The sanding seemed to take forever, but once completed we quickly moved onto priming. We used a Kilz primer, nothing special or out of the ordinary, and a 2 1/2" angled brush. When painting raised panels of any kind it is best to choose a routine. And to us it seems best to paint the panel borders first, then the raised panel area, and finally the frames. This approach keeps a consistent wet edge, let's you move quickly, and allows your brush strokes to follow the grain of the wood while maintaining a consistent stroke pattern.
Alex found it was easiest to paint the backs of the doors first, allow them to each dry thoroughly, and then paint the fronts while holding them like a pizza. It was an odd approach that seemed to work for him. Personally, I'd use a table with a couple of those paint pyramids, but hey, that's just me.
While Alex worked on the doors I was painting the interior and exterior of the cabinets and drawers...and I wasn't always happy about it. It was January, we had the heat set very low to save money (since we weren't officially living here yet), and it was a pretty uncomfortable work environment. At least we remembered to stock the house with toilet paper, judging from the package next to me in this picture. I guess that beats heat in my book any day.
Once I finished painting and allowed some dry time we applied two coats of polyurethane onto each shelf surface. This step definitely helped preserve the coat of paint for quite some time, but back to my earlier point, the shelves don't look great today.
We actually finished painting the cabinet boxes long before the doors, and we had to start moving our stuff in. So for a little while we had open cabinets. I'll tell you one thing for sure, anyone without cabinet doors needs to work extra hard to keep their cabinet goods super organized.
The final step on the minor kitchen cabinet upgrade was the selection and installation of cabinet hardware. We picked up a bunch of inexpensive chrome hinges from Home Depot, and purchased glass knobs for all of the doors from House of Antique Hardware. Mounting the hinges actually took quite a bit longer than we anticipated. It seemed each hinge had to be slightly adjusted to ensure plumb and level. If memory serves, I'm pretty sure there was a fair amount of swearing involved.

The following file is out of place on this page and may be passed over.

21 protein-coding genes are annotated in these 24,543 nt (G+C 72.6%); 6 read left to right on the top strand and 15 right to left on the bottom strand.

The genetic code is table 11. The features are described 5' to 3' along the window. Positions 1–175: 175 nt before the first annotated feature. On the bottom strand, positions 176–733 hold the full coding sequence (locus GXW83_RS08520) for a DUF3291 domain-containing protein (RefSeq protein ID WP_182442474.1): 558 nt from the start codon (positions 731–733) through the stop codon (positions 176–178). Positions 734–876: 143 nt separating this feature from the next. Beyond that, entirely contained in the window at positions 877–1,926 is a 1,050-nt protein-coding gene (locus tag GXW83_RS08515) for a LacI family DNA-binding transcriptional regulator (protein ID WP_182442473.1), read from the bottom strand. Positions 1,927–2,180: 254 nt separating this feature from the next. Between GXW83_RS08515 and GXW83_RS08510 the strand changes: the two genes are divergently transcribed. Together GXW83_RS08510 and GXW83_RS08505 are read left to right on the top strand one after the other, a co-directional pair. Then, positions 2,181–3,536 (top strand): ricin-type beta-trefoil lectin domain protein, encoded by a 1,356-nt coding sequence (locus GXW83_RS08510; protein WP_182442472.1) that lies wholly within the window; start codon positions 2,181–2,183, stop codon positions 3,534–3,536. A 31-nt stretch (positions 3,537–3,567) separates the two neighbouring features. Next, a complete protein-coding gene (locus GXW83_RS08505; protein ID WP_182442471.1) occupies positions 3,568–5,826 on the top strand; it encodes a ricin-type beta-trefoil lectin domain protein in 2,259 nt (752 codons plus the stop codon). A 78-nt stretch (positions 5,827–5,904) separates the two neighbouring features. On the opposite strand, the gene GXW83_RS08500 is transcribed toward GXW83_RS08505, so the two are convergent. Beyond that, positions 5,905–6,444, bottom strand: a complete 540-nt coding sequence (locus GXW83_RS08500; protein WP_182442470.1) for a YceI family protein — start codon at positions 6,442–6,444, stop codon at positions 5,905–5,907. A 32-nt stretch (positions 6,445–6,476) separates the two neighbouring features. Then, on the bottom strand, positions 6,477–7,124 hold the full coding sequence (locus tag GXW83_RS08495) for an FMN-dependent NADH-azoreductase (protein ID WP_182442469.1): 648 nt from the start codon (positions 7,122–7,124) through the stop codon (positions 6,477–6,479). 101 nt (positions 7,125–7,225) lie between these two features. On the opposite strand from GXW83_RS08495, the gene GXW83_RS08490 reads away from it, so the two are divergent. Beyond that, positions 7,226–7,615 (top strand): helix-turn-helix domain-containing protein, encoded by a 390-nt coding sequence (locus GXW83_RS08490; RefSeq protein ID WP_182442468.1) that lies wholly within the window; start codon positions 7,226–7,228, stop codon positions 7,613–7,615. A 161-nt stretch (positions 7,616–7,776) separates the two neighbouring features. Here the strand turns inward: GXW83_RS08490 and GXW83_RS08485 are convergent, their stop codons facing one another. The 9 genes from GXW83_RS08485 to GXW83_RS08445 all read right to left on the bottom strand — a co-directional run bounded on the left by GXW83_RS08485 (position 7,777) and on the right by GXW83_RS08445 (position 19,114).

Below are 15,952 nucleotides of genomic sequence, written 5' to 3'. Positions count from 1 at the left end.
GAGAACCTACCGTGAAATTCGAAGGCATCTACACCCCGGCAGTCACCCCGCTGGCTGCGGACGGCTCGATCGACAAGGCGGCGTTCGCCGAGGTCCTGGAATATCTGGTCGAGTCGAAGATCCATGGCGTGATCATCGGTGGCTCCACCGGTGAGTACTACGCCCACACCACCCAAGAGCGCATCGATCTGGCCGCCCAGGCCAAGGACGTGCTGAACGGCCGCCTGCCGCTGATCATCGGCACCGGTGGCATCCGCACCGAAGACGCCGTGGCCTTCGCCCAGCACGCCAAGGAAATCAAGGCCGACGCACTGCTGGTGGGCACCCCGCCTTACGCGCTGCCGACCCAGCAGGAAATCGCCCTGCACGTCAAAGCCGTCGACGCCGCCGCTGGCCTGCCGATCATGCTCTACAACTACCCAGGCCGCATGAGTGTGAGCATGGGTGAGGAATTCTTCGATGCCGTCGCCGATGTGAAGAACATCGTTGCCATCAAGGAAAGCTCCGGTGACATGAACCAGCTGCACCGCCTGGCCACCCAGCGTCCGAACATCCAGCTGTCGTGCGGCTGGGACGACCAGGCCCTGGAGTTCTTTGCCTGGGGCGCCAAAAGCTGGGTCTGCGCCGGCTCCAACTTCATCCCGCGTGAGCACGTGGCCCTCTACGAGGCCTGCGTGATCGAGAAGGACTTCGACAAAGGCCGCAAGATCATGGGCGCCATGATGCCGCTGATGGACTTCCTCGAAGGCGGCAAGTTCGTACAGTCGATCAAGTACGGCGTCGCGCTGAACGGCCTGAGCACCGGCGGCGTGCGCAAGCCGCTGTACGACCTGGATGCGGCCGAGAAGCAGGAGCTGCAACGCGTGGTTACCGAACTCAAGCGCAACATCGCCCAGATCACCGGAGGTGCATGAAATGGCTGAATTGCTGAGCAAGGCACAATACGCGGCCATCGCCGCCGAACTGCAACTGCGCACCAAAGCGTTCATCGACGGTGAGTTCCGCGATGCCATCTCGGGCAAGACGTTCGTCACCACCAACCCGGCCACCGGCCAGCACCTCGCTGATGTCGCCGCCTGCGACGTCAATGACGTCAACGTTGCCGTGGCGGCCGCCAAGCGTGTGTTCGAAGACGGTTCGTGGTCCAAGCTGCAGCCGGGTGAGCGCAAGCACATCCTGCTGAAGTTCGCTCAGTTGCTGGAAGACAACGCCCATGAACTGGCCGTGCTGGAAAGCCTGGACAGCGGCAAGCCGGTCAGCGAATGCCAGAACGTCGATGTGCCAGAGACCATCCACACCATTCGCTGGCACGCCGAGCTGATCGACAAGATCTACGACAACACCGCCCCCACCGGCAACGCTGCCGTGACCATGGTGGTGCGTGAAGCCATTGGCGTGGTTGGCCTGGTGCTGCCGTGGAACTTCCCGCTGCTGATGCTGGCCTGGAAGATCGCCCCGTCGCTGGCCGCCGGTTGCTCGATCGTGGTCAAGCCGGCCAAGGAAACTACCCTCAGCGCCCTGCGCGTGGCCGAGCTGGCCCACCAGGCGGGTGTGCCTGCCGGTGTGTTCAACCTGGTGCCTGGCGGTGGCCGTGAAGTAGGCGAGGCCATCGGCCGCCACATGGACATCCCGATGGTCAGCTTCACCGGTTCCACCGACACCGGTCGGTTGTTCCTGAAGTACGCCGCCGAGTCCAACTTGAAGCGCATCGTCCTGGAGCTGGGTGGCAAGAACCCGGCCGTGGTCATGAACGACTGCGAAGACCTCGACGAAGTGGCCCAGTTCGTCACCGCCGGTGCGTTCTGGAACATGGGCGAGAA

It was a slow process, but the end result was a significant departure from what the house looked like when we took ownership. It took us a few weeks to complete the cabinet transformation, and it seemed to take far longer than either of us originally anticipated. The end result though was something we enjoyed and could be very proud of. Little did we know at the time, the "this project took far longer than anticipated" theme is one that has been repeating itself for the last nine years.
There are some things we'd surely do differently if we were doing it today. I've already mentioned the fact we wouldn't paint the interior of the cabinets, but beyond that we'd make sure we used better (high quality) paint. I think we used America's Finest true white for this project. It took us four coats plus primer to get complete coverage, and even then I kept finding places that needed minor touchups in the days and weeks following the project.
Note: Using high quality paint supplies is also very important. Here's the low down on the steps we take and the tools we use to ensure a high quality paint finish.
If we had used a better paint, we would have gotten better coverage and saved ourselves quite a bit of time. Next time around we'd absolutely use a color other than true white. We might also try to use a sprayer instead of a brush. This would have taken a bit more money at the onset, and that would be money we didn't have, but the time savings might have been worth it.
And if you're wondering how our countertops went from gross hunter green to a softer grey, be sure to check out our post about the inexpensive approach we took to update our countertops using spray paint. Next up? We'll take you through how we installed under cabinet lighting, transformed an ugly 1980s brass chandelier into a custom light fixture, and how disaster struck mid-project.
What do you think of our inexpensive kitchen makeover at this point? Decent? Worth the time and effort in our first few weeks in the house? Are you attempting to makeover your kitchen on a shoestring budget? Have any time and money saving tips you'd like to share? We'd love to hear all about it.